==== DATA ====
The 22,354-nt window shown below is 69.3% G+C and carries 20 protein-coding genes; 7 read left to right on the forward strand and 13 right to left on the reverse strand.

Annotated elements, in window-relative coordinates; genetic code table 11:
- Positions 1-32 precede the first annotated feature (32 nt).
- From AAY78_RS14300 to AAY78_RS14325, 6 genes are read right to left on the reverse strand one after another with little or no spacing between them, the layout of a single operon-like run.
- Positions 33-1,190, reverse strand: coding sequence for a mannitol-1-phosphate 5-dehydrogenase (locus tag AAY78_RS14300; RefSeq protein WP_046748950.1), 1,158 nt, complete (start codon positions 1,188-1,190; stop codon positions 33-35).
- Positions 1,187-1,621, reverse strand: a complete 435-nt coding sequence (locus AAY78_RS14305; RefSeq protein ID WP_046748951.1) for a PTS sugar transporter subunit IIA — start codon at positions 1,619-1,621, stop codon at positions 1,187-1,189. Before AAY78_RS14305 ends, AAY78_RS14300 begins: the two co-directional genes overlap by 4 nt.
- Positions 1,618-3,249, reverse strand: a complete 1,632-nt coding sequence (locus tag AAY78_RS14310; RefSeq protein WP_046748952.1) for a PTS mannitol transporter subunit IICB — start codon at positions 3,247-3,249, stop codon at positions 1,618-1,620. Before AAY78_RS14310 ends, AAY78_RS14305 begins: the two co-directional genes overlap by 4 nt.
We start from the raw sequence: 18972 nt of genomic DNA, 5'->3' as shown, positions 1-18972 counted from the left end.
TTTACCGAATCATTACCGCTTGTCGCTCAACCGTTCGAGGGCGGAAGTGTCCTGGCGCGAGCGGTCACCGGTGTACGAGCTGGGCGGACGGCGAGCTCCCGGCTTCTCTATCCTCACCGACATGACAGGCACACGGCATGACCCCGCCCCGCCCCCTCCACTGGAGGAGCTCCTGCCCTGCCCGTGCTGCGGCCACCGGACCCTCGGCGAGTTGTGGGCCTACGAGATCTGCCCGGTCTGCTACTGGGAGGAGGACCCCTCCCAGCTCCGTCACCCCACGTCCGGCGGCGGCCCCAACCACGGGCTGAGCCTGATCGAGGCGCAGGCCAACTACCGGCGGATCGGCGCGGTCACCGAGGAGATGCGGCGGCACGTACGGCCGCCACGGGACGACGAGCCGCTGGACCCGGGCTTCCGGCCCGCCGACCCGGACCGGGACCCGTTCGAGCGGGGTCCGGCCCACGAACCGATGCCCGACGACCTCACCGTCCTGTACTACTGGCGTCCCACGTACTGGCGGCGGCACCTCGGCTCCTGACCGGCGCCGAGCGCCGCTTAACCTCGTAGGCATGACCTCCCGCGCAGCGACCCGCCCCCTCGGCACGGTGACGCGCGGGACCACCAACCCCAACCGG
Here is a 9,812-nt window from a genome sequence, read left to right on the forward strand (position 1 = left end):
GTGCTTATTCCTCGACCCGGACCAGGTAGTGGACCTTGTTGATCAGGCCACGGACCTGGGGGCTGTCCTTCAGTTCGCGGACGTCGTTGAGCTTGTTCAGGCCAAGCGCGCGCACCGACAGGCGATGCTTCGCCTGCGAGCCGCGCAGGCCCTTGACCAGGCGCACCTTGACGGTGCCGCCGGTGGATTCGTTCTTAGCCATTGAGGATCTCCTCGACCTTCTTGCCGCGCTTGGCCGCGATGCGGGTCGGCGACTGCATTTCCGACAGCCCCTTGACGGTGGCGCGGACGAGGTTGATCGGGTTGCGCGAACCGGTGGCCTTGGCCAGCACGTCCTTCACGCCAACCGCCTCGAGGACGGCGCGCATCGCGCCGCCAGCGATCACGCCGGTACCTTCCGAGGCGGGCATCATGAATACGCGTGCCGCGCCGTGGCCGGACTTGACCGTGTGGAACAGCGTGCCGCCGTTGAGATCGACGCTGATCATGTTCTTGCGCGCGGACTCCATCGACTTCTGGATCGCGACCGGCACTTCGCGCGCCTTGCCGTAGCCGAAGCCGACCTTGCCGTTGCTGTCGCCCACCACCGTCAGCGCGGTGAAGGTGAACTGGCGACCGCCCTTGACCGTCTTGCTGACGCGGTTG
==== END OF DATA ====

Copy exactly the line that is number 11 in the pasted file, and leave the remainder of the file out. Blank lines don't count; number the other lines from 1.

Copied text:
GTGCTTATTCCTCGACCCGGACCAGGTAGTGGACCTTGTTGATCAGGCCACGGACCTGGGGGCTGTCCTTCAGTTCGCGGACGTCGTTGAGCTTGTTCAGGCCAAGCGCGCGCACCGACAGGCGATGCTTCGCCTGCGAGCCGCGCAGGCCCTTGACCAGGCGCACCTTGACGGTGCCGCCGGTGGATTCGTTCTTAGCCATTGAGGATCTCCTCGACCTTCTTGCCGCGCTTGGCCGCGATGCGGGTCGGCGACTGCATTTCCGACAGCCCCTTGACGGTGGCGCGGACGAGGTTGATCGGGTTGCGCGAACCGGTGGCCTTGGCCAGCACGTCCTTCACGCCAACCGCCTCGAGGACGGCGCGCATCGCGCCGCCAGCGATCACGCCGGTACCTTCCGAGGCGGGCATCATGAATACGCGTGCCGCGCCGTGGCCGGACTTGACCGTGTGGAACAGCGTGCCGCCGTTGAGATCGACGCTGATCATGTTCTTGCGCGCGGACTCCATCGACTTCTGGATCGCGACCGGCACTTCGCGCGCCTTGCCGTAGCCGAAGCCGACCTTGCCGTTGCTGTCGCCCACCACCGTCAGCGCGGTGAAGGTGAACTGGCGACCGCCCTTGACCGTCTTGCTGACGCGGTTG